"The hardest game I have played," reflected Flynn. "There's not enough crutches in here for some of the lads. Head injuries, stitches, I have never seen anything like it. That's a credit to Mayo."

By the 2015 All-Ireland semi-final which ended level, the terms of physical engagement had been altered.

O'Connor caught O'Carroll early, forcing Dublin's full-back off with a facial injury, but Dublin aggression and indiscipline ramped up after that with Cooper fortunate to escape with a yellow card for a tackle on Diarmuid O'Connor and Cian O'Sullivan yellow-carded when black was the more appropriate sanction for his challenge on Cillian O'Connor.

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There were flashpoints everywhere: O'Shea claimed that he had been headbutted, while Lee Keegan's successful enticement of a reaction from Diarmuid Connolly yielded a late red card for the Dublin forward which was overturned by a majority Disputes Resolution Authority decision on the morning of the replay.

When they met last February neither side was still prepared to take a step back, with Philly McMahon and Cooper picking up black cards and John Small and Colm Boyle sent off on double-yellows.

Mayo lost that match by two points but it was the spring performance they would have taken most out of as it once again underlined the physical ability to match and even at times surpass this Dublin team, something Kerry have consistently fallen short on.

Nothing underpins that more than the ongoing duel between Keegan and Connolly. It's quite a statistic that, in their three previous meetings (2013 All-Ireland final and both 2015 semi-finals) when these two went head-to-head, Keegan had outscored Connolly by 0-4 to 0-2.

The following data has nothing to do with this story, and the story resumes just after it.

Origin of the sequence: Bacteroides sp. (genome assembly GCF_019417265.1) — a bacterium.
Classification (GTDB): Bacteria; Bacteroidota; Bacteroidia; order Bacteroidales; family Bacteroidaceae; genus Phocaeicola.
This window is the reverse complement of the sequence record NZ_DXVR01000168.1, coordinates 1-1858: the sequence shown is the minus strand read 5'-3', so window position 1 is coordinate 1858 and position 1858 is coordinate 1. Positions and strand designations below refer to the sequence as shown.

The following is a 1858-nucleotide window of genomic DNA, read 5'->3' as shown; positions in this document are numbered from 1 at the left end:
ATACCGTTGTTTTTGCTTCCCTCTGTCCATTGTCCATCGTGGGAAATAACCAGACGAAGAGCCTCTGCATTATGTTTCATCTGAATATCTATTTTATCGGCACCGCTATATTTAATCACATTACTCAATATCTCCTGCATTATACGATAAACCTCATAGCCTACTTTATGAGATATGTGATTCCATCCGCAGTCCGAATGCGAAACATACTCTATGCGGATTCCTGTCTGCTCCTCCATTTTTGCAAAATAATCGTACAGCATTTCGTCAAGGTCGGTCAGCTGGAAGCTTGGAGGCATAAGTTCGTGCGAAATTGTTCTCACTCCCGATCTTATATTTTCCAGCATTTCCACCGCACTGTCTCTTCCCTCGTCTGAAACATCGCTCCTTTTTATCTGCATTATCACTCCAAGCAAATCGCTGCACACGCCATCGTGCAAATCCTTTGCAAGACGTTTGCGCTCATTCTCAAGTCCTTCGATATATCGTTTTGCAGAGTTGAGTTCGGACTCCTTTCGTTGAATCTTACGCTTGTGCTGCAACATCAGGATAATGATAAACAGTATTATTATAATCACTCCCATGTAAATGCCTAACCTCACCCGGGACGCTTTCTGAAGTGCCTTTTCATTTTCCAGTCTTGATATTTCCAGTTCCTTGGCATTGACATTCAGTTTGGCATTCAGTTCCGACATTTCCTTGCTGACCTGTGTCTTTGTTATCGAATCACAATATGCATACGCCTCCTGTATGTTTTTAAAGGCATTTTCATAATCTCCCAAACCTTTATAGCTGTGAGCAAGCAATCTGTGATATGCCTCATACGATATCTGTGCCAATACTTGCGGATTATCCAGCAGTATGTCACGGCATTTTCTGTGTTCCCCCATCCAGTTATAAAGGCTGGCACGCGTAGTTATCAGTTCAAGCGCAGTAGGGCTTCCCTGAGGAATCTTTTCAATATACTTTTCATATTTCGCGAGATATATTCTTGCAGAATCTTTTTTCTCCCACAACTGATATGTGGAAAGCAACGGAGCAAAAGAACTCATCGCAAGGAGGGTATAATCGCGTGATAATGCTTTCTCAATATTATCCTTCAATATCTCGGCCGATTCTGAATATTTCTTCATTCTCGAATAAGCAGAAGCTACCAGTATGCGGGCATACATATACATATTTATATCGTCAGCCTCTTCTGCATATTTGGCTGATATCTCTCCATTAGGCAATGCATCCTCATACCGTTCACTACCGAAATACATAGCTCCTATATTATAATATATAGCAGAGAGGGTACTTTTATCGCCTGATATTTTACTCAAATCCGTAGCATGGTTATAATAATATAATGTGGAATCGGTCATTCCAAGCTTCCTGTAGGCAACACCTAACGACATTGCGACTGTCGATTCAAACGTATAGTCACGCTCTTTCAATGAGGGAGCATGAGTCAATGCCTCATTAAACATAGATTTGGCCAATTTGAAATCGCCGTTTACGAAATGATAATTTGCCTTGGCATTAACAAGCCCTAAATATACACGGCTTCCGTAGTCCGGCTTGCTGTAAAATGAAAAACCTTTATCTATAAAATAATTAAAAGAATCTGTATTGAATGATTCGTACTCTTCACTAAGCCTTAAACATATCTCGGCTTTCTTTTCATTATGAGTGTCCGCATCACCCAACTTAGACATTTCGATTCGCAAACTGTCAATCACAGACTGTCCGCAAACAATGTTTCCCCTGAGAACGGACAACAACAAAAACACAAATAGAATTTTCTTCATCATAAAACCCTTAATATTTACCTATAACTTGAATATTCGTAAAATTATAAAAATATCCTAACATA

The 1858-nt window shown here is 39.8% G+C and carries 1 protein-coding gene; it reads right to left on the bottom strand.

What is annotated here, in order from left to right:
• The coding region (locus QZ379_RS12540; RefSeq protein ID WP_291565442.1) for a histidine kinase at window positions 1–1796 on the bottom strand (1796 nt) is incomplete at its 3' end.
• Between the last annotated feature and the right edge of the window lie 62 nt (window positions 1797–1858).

Connolly clawed a point back on Sunday, courtesy of a misplaced David Clarke kick-out, and while Keegan's attacking forays were restricted by a much more vigilant Connolly, that can hardly be deemed a success for arguably the game's most talented forward.

"That match-up is hurting Dublin. Even on a bad day, you're expecting Connolly to score a few points, and when it really matters, but he's not able to score freely like before. Part of that is down to the man-marking Keegan is doing," said former Dublin full-back Paddy Christie.

It's a delicate balancing act for Mayo to deploy Keegan in such a role but his strength and pace make him the perfect shadow for a player of Connolly's threat.

There's also his confrontational style and sharp focus on battle. Keegan can aggravate with a degree of stealth and Connolly finds that impossible to ignore, resulting in their yellow carding as the his shirt was ripped for the second time in three championship meetings between them. Dublin had a replacement shirt ready and waiting, as if they had been expecting it.

Mayo brought war in every aspect last Sunday. Their refusal to bend to the altered pre-match protocol put them in the right frame of mind. But the single-mindedness of their No 5, one of the great exponents of attacking play from half-back in the modern age, underpins their attitude to an even greater extent.